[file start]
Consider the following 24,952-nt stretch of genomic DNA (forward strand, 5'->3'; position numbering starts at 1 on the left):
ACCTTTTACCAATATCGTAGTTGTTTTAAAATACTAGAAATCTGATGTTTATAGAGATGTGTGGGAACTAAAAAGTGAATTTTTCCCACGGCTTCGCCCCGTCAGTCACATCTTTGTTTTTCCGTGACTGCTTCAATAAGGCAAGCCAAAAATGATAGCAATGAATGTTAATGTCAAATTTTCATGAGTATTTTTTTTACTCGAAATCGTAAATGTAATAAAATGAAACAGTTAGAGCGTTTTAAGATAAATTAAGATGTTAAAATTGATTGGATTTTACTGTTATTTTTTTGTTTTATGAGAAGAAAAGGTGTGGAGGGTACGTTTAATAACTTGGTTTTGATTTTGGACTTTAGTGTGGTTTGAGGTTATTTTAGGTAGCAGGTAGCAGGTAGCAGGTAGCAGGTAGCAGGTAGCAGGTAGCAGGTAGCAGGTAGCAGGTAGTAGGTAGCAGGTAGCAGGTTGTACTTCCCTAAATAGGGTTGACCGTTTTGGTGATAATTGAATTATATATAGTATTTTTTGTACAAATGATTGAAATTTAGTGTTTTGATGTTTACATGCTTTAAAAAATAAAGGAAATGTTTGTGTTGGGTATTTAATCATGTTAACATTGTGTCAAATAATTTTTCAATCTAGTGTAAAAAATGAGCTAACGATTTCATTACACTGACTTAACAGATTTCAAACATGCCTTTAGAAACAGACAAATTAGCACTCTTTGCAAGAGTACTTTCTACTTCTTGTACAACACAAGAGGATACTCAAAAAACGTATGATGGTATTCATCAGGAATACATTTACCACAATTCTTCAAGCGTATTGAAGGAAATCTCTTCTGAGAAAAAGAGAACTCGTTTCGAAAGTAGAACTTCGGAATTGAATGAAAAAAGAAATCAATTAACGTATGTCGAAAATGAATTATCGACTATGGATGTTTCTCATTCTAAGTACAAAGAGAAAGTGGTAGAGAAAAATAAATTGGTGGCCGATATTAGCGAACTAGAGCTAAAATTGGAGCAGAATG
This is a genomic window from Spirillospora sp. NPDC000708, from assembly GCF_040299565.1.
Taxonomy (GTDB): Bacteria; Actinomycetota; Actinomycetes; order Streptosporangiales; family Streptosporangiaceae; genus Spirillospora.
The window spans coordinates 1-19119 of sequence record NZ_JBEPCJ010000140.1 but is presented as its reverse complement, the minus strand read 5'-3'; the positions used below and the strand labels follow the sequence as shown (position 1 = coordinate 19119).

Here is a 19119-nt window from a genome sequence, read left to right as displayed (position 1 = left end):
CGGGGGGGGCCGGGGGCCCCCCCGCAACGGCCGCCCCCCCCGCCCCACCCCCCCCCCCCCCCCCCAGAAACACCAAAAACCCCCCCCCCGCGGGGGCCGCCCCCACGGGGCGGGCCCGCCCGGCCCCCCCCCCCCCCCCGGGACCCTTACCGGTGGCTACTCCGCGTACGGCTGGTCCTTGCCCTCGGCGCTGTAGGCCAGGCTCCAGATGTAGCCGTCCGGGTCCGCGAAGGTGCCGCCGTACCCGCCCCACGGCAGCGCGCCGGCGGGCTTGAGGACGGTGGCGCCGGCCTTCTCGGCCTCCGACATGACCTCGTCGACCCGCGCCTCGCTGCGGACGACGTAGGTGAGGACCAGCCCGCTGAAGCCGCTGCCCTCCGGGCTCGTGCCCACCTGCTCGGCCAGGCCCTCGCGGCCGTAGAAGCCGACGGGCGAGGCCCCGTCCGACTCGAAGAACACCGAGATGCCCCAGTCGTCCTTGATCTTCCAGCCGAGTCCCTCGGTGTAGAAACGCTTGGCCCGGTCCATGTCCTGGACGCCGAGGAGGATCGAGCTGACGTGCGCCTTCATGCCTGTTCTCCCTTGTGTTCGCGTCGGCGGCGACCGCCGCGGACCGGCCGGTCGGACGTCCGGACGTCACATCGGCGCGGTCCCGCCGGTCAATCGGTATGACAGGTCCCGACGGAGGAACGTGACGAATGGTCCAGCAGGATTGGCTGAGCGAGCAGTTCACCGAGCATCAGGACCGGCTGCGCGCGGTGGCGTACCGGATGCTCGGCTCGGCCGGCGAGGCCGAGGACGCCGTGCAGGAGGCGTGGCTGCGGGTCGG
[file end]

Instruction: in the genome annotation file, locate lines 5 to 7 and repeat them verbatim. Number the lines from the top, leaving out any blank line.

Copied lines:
The window spans coordinates 1-19119 of sequence record NZ_JBEPCJ010000140.1 but is presented as its reverse complement, the minus strand read 5'-3'; the positions used below and the strand labels follow the sequence as shown (position 1 = coordinate 19119).

Here is a 19119-nt window from a genome sequence, read left to right as displayed (position 1 = left end):
CGGGGGGGGCCGGGGGCCCCCCCGCAACGGCCGCCCCCCCCGCCCCACCCCCCCCCCCCCCCCCCAGAAACACCAAAAACCCCCCCCCCGCGGGGGCCGCCCCCACGGGGCGGGCCCGCCCGGCCCCCCCCCCCCCCCCGGGACCCTTACCGGTGGCTACTCCGCGTACGGCTGGTCCTTGCCCTCGGCGCTGTAGGCCAGGCTCCAGATGTAGCCGTCCGGGTCCGCGAAGGTGCCGCCGTACCCGCCCCACGGCAGCGCGCCGGCGGGCTTGAGGACGGTGGCGCCGGCCTTCTCGGCCTCCGACATGACCTCGTCGACCCGCGCCTCGCTGCGGACGACGTAGGTGAGGACCAGCCCGCTGAAGCCGCTGCCCTCCGGGCTCGTGCCCACCTGCTCGGCCAGGCCCTCGCGGCCGTAGAAGCCGACGGGCGAGGCCCCGTCCGACTCGAAGAACACCGAGATGCCCCAGTCGTCCTTGATCTTCCAGCCGAGTCCCTCGGTGTAGAAACGCTTGGCCCGGTCCATGTCCTGGACGCCGAGGAGGATCGAGCTGACGTGCGCCTTCATGCCTGTTCTCCCTTGTGTTCGCGTCGGCGGCGACCGCCGCGGACCGGCCGGTCGGACGTCCGGACGTCACATCGGCGCGGTCCCGCCGGTCAATCGGTATGACAGGTCCCGACGGAGGAACGTGACGAATGGTCCAGCAGGATTGGCTGAGCGAGCAGTTCACCGAGCATCAGGACCGGCTGCGCGCGGTGGCGTACCGGATGCTCGGCTCGGCCGGCGAGGCCGAGGACGCCGTGCAGGAGGCGTGGCTGCGGGTCGG